Managed a nicely paced 8 miles for the afternoon, and was happy to have gotten out. The woods were fairly quiet, although there were a number of mallards in the ponds and streams, and I saw a pair of Common Mergansers in the first pond. Also saw a patch of little blue bell flowers (not sure of the exact name) along the path at the edge of Coleman Farm. First wildflowers of the season! Can't wait for another month when the trout lilies and ladyslippers are out, but for now I was just happy to see some color out there!
Six am run.
At 7:15 am, a text came through on Ryan's phone. "Are you up?"
And I knew.
Phyllis was gone.
She has been very sick, and had been in the hospital since last week. The decision had been made over the weekend to put her on hospice care, to make her comfortable until it was her time to go. I am glad she did not suffer in the end, but I wish she could have gone peacefully in the night, without incident, without the hospitalization, and without the pain it caused Ryan, his parents and his grandfather to see her there. Although I know she had a very full, rich and happy life, it is always hard to have a loved one go. Phyllis was such a vibrant woman, so full of life. It is hard to reconcile that image with what I know were her last days. And so, I will just remember her as I knew her, happy, laughing, playing with Sam, quilting, following along as we hiked the AT, sitting at the computer emailing and reading my blog for updates on Sam and all our crazy antics. You will be missed, Phyllis. We love you.
Up and out at 6:00 am this morning for my run. It was dreary and blustery. I repeated Sunday's run, except that on the trip home I went on the trails through the Mt. A. woods instead of up and over Mt. A itself. Should have stuck to the hills. The low lying trails were very soggy and soft, and I was postholing through the mud and sand. Needs a bit more time to dry out, for sure!
The run went well, and I felt good throughout. Saw a cute little porcupine off the edge of the top of the Mt. A. road, and then the first red-spotted newt of the season along hole #5. He was just poised there, motionless, at the edge of the cart path. I stopped to say hello, and pondered moving him. Decided not to, but then a few minutes later when I saw two women and their dogs running the cart path in the other direction, I wished I had. Hope they didn't smush him! Also saw a Hairy Woodpecker, Northern Flicker and the first pair of Phoebes for the season. Nice early morning run!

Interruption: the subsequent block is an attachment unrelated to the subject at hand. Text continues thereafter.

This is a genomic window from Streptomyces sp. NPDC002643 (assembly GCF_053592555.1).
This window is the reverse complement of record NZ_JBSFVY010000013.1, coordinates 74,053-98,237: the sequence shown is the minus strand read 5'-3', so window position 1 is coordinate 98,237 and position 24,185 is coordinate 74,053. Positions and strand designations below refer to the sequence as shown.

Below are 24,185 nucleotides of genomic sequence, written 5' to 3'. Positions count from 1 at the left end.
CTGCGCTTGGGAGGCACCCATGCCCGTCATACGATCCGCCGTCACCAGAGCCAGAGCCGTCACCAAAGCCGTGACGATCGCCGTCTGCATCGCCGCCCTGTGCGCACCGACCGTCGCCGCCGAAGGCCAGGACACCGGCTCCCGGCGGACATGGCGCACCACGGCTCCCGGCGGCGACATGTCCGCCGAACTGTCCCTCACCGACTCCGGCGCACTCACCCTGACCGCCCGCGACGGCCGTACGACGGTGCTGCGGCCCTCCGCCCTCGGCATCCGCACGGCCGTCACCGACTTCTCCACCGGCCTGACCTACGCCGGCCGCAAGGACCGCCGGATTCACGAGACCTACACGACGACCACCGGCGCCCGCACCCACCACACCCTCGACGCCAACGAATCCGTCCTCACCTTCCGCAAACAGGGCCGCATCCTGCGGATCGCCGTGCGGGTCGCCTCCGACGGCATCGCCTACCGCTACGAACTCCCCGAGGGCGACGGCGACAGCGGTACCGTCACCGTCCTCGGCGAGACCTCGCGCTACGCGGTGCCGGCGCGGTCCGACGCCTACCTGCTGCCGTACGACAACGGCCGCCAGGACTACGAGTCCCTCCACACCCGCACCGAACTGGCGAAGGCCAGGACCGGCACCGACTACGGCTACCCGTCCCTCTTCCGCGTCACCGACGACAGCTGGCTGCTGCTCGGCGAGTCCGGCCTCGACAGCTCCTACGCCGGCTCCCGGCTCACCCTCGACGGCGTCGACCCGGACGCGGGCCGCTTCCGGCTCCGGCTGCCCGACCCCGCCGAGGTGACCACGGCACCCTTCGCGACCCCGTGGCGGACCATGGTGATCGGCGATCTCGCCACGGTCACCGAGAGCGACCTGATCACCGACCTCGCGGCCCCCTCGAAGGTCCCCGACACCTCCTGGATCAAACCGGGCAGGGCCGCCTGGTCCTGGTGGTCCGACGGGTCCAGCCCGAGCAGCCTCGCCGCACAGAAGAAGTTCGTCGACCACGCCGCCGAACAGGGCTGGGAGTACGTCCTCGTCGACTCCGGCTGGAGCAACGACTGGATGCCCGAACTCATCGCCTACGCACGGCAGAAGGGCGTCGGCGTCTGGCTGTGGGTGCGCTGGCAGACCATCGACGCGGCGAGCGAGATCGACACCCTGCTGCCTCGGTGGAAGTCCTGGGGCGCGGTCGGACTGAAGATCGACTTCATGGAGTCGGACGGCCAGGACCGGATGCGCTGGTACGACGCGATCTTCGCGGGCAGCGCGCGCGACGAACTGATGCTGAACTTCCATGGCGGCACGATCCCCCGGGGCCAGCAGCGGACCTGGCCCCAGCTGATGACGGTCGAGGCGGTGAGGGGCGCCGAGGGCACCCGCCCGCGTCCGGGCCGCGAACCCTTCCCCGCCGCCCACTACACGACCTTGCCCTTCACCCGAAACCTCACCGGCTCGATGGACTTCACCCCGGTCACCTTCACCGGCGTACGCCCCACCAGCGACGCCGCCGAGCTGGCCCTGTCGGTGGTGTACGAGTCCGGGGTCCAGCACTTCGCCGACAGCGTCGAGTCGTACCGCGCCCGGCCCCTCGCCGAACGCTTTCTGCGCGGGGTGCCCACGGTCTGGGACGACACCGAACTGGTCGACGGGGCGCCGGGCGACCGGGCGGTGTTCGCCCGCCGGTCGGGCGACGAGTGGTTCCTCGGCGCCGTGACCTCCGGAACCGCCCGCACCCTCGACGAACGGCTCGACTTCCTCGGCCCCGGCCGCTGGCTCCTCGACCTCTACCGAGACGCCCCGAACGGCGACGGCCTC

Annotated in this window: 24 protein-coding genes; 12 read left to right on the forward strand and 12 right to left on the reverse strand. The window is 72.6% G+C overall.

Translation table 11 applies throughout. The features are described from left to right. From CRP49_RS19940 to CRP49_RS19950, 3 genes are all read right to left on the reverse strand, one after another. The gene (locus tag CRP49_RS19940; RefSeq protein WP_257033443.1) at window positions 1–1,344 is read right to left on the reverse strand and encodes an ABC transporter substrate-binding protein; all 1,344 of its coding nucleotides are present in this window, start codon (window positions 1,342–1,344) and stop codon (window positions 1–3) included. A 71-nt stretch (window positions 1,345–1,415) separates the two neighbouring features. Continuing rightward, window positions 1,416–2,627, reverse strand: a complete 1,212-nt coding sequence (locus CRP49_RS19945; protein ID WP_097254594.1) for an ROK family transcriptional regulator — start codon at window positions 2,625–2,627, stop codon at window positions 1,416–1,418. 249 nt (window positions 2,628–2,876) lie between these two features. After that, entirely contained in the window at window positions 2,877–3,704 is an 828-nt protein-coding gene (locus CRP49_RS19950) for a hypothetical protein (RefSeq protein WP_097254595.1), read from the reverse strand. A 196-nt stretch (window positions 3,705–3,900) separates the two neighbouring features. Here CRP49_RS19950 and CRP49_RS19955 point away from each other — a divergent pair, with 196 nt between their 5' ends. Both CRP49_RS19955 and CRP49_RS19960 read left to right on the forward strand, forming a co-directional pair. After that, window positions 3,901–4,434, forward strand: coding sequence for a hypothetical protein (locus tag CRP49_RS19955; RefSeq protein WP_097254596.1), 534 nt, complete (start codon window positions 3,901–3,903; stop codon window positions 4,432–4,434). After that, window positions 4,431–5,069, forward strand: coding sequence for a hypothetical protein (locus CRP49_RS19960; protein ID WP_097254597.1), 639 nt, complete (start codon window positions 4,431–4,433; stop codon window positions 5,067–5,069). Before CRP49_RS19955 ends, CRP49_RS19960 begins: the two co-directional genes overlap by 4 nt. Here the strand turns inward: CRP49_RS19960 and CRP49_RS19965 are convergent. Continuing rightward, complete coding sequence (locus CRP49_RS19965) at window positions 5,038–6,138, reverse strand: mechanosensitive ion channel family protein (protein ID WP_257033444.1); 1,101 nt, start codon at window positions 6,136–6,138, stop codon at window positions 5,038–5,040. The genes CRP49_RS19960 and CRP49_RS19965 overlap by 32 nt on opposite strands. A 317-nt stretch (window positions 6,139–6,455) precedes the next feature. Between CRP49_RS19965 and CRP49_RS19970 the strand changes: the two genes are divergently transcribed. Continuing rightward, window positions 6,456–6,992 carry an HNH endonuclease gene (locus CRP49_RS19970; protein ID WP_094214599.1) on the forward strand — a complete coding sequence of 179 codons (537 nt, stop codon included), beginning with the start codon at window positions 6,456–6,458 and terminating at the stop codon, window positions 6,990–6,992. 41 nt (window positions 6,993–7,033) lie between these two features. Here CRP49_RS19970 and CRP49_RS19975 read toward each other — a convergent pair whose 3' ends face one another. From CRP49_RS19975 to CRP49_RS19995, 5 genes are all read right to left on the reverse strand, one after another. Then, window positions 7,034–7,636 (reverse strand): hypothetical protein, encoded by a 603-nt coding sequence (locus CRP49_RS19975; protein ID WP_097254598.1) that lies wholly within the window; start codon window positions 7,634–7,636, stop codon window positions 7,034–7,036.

Got out this morning for a run on the cart paths. It was overcast and dreary, lows 40s, back to early spring as compared to yesterday's brilliant sunshine and warm summer-like weather. The cart paths were probably 97% clear, with only a few patches of snow and ice that were fairly easy to maneuver around. It started to drizzle partway through the sun, but luckily I missed the downpours that happened an hour or so later, when Sam, Phil, Anne and I were at the playground! ;)
Ryan headed down to MA after breakfast to visit his grandmother in the hospital, so Sam and I spent the day together, although with two playdates to break up the time. The playground didn't last long this morning, so instead we headed to Glazed, a pottery place in Brunswick. The kids had fun painting a few ornaments and little figurines before we returned here for them to play bit longer before lunch. Then, after a quiet afternoon, we headed over to Nate and Shannon's for dinner. It is always fun to play with friends!
Today was the TMR baby shower for Ian and Emma and their soon-to-be little one, dubbed baby "Gnarlin," held at Jim and Shauna's house. Of course, it wasn't just a shower, it was a run too :)
John picked Ryan up early so that they could get in a few extra miles before the group start at 9:00 am, and Sam and I headed over to Kristen's around 8:00 am. Sam was very excited to hang out with Morgan so it was no trouble for me to quickly head back out the door to get to the shower.